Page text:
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This lesson is based on viewing the Alfred C. Fuller biography from The Canadians series. Alfred Fuller (1885-1973) was a turn of the century entrepreneur. He was the eleventh of twelve children on a Nova Scotia farm and later became the founder of the internationally successful, multi-million dollar Fuller Brush Empire.
An examination of Fuller's life provides students with the opportunity to discuss what they think accounted for his success. Students can also be introduced to media studies, advertising, and marketing strategies.
He called himself a "country bumpkin" and made his first thirty cents working a 12 hour day picking cranberries near the family farm in Nova Scotia. He started his career as a door to door salesman, but even his first wife outsold him 2 to 1. Later he'd champion one of America's leading companies, by "tuning" himself, as he described it, to the metaphysics of the universe. Hollywood made movies about him, and Editorial cartoonists poked fun at him. He was Alfred C. Fuller: The Fuller Brush Man and he founded the world famous Fuller Brush Company.
Alfred was born in 1885, the eleventh of twelve children born to Nova Scotia farmers. He grew up to be a lanky boy, quiet and unschooled. His parents sent him to Boston when he was eighteen to live with a sister and "find" a career.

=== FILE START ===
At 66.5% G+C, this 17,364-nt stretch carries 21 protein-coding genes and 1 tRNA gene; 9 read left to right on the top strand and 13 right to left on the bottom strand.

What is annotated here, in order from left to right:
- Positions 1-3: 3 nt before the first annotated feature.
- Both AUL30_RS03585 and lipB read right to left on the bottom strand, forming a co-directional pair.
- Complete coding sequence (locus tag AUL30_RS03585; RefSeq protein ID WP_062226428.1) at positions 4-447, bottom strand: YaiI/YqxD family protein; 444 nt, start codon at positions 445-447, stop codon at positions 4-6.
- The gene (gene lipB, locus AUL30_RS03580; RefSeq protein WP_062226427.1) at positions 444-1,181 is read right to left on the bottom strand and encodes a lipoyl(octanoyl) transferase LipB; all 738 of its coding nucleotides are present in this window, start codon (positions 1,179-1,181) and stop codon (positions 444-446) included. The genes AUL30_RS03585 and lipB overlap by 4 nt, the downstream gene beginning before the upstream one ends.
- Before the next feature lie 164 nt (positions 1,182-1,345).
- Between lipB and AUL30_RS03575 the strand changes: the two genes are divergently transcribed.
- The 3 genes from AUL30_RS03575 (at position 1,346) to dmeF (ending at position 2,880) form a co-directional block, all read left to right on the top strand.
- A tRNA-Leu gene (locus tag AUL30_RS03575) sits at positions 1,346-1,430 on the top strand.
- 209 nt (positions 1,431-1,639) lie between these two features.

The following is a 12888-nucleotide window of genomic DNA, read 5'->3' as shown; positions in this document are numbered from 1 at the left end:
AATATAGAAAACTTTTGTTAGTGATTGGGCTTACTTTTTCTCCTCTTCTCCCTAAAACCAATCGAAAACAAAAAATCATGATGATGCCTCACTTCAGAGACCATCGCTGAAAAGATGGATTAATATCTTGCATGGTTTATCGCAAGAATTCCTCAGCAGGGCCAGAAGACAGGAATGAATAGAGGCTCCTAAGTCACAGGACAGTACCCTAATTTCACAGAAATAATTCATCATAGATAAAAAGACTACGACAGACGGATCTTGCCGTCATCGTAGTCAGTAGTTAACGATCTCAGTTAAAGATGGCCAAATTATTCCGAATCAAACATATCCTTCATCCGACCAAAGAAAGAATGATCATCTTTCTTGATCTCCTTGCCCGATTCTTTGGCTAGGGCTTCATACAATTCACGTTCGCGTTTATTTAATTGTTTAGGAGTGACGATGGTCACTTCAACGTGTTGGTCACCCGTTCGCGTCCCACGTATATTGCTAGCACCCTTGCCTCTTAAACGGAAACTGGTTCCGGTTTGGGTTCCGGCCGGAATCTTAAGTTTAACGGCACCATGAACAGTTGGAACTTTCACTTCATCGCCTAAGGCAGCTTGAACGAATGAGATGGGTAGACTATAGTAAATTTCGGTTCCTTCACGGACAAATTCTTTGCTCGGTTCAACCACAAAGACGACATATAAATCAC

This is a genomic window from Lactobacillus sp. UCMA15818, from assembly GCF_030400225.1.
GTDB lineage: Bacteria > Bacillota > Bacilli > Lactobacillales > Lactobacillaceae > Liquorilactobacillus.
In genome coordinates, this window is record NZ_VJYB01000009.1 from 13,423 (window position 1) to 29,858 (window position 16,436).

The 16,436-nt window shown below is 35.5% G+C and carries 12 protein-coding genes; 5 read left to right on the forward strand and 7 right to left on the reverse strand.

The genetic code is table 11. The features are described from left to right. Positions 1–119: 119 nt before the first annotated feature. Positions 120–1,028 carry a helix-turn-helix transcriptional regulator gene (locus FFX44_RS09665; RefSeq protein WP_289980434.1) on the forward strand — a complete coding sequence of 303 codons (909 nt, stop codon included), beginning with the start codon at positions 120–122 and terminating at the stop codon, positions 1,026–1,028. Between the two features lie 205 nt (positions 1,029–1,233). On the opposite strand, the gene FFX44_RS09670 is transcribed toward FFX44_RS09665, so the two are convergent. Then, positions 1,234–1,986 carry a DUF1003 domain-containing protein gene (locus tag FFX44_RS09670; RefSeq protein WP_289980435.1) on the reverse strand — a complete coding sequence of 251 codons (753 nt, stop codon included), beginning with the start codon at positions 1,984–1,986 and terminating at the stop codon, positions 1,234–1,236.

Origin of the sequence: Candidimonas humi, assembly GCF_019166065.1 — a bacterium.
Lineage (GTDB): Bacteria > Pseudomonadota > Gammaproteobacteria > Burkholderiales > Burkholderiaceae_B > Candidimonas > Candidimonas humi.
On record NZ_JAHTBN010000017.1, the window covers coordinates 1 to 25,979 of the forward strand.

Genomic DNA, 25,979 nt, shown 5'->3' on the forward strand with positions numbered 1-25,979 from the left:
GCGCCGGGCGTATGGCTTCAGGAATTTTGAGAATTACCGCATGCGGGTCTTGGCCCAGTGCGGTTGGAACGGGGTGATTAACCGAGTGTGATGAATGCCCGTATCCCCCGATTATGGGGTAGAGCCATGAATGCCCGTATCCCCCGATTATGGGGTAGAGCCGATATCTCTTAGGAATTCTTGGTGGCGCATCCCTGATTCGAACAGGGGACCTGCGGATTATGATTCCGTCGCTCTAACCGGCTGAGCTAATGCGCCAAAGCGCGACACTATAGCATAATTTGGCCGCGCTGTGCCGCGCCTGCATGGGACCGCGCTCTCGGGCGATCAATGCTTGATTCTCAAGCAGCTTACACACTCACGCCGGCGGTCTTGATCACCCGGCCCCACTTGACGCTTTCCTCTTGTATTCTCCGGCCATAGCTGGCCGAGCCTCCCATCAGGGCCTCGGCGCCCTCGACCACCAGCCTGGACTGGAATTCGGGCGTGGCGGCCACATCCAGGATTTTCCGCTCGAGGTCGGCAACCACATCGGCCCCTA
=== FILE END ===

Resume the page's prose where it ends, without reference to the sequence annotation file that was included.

But Alfred couldn't hold a job because he was too awkward, unsophisticated, and shy. The solution was self-employment, and he started selling brushes from a shop in the basement of his sister's home. Alfred had no way of knowing that his basement shop would later become a 100 million dollar per year business.
His mother was a devout believer in The Divine Guidance. Bible teachings were the foundation of her children's upbringing. In later years, when floundering over a decision, Fuller would find his answers in the Bible. He learned the value of hard work early too. As a boy, he'd picked strawberries for a cent per quart. Later, he'd give his salesmen no salary, just commissions that were "the fruit of their labour." As a boy, he'd learned to put his money to work by hiring a younger brother to help him with his chores. In the same way, he'd later encourage his salespeople with company stock and other incentives.
When he first began to sell his brushes door to door, his future looked grim. After the first few doors were slammed in his face, he made an important discovery. When the door opened he'd step back, which put the housewife at ease. His farm boy honesty and full money-back guarantees made the buyer comfortable. These were the basic tenets of his future success. By the end of his first day he'd sold six dollars worth of brushes. His share was three dollars, and with that, the Fuller Brush Man was on his way.